How I should have been studying was by doing actual tree identification. And yet I can’t think of one time I took my field guides and walked around my neighborhood trying to identify trees. And if iNat had existed, pulling up the Identify tab and filtering by “plants” and “Clinton County, New York” would also be a useful training exercise.
Either way, I know now what I didn’t know then (thanks, in part, to the great MOOC Learning How to Learn): that testing is learning. And I was definitely not testing my tree ID skills in any substantial way.
What I was doing instead wasâ€¦ making flash cards? Basically they were index cards with the common name, the Latin name, and a few facts about the tree. I might have written down if, say, the leaves were alternate or opposite, but I am pretty sure that nowhere did I use the term “leaf scar,” or any of the things that would have helped me to identify a tree in winter.
Also it took a lot of time to make flash cards — I was writing them by hand! — and I was not, let us say, particularly diligent about my study time for this event. (I was not particularly diligent about anything, really. Let’s remember I’ve had undiagnosed and untreated ADHD up until early this year).
Flash cards have their uses, but without real examples, none of the stuff I was learning stuck in my head. At least if I had been looking at real trees in my neighborhood, I would have been creating a memory palace out of my own neighborhood: like “oh yes, that’s a white oak I saw on the corner of Wells and Cornelia streets.” (Note: that’s a real intersection, but I have no idea if there’s actually a white oak there. Please do not take this as arboreal advice).
Even today, all my facts about, say, eastern redbud (Cercis canadensis) are connected to the first instance of it I ever identified, along the Cochituate Brook Rail Trail in Framingham. Which was in the Year of Our Lord 2019, at age 39, not long after I discovered iNaturalist. Thinking about that particular tree — like accessing any good node in a memory palace — is like an opening a drawer full of facts: That it flowers before the leaves are out. That the flowers often bud right off large branches. That the leaves are heart-shaped, large, and alternate on the branch. That the fruit is a bean-like pod (unsurprisingly, since it’s in the legume family, Fabaceae), which often remains on the tree through the winter. I didn’t remember the full binomial name off the top of my head, but I did recall it was species “canadensis” and that the genus started with a “c” — I could have passed a multiple choice question, if nothing else!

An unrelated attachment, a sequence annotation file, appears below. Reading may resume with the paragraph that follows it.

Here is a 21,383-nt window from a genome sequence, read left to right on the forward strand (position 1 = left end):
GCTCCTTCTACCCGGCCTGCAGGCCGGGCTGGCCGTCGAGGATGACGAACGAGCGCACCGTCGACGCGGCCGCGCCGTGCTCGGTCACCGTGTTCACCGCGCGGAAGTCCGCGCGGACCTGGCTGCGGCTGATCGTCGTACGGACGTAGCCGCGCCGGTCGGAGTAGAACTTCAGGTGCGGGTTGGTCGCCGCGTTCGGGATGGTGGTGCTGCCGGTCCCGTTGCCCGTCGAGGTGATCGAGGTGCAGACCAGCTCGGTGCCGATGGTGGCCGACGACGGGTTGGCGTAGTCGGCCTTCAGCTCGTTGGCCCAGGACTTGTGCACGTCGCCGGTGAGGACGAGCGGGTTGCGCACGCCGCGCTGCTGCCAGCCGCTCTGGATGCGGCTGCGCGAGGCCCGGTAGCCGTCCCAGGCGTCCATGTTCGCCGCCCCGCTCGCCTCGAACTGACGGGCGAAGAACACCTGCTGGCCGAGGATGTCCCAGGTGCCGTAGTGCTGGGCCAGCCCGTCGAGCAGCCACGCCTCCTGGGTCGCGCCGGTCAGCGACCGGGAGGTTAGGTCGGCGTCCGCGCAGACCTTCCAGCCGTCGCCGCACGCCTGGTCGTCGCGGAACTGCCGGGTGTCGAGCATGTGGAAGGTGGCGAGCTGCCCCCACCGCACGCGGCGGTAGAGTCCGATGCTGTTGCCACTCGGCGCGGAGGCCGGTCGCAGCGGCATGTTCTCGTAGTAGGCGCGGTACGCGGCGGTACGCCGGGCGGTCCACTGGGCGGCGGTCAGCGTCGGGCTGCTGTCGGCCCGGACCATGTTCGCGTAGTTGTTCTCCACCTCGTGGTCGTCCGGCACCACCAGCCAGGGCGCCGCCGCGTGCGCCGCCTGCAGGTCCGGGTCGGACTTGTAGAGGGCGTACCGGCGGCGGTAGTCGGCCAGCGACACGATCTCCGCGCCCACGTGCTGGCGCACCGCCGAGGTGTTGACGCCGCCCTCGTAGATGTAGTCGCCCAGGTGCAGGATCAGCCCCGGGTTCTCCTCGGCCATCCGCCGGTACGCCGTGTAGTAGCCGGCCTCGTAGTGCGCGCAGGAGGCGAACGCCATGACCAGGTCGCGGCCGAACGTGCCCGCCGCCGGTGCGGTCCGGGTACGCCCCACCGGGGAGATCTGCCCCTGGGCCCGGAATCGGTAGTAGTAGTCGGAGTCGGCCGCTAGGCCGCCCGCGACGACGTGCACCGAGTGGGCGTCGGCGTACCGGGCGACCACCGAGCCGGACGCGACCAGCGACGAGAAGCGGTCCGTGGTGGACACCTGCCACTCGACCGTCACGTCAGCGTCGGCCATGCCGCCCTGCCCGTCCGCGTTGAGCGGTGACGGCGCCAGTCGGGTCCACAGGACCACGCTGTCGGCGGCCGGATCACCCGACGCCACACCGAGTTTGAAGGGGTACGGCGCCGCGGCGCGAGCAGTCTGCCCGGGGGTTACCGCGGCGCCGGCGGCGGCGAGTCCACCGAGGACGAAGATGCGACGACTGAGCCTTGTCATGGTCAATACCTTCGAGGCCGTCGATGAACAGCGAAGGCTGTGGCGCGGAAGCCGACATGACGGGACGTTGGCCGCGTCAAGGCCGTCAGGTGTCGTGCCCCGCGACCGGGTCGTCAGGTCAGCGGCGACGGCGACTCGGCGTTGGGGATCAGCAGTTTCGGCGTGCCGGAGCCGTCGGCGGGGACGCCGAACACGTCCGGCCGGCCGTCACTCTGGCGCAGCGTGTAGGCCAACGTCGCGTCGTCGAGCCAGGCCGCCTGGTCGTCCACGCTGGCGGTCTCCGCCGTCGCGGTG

Do I regret my misspent youthful opportunities? Eh, maybe a little 😉
For what it’s worth, Science Olympiad is still a thing! However, Treemendous is no longer an event. It doesn’t even show up in the archived events, nor in a search! Maybe they, like I did for so many years, prefer to pretend it never existed 😉 Nonetheless I was pleased to see they now have a number of ecology- and nature-themed ones, including an ornithology challenge, and a proposed botany one, as well.
I’ll lament again, like I have before, that educational and enrichment activities like this are often seen as the domain of kids — as if you should stop learning when you’re an adult! So yes, maybe I do wish there was a Science Olympiad for adults 😉 I’d do a lot better today, now that I actually know how to study effectively. Youth really is wasted on the young!
I guess the closest I can get to that is setting ID challenges for myself, educating and learning on iNat and my nature groups, and maybe participating in bioblitzes, or other identification events.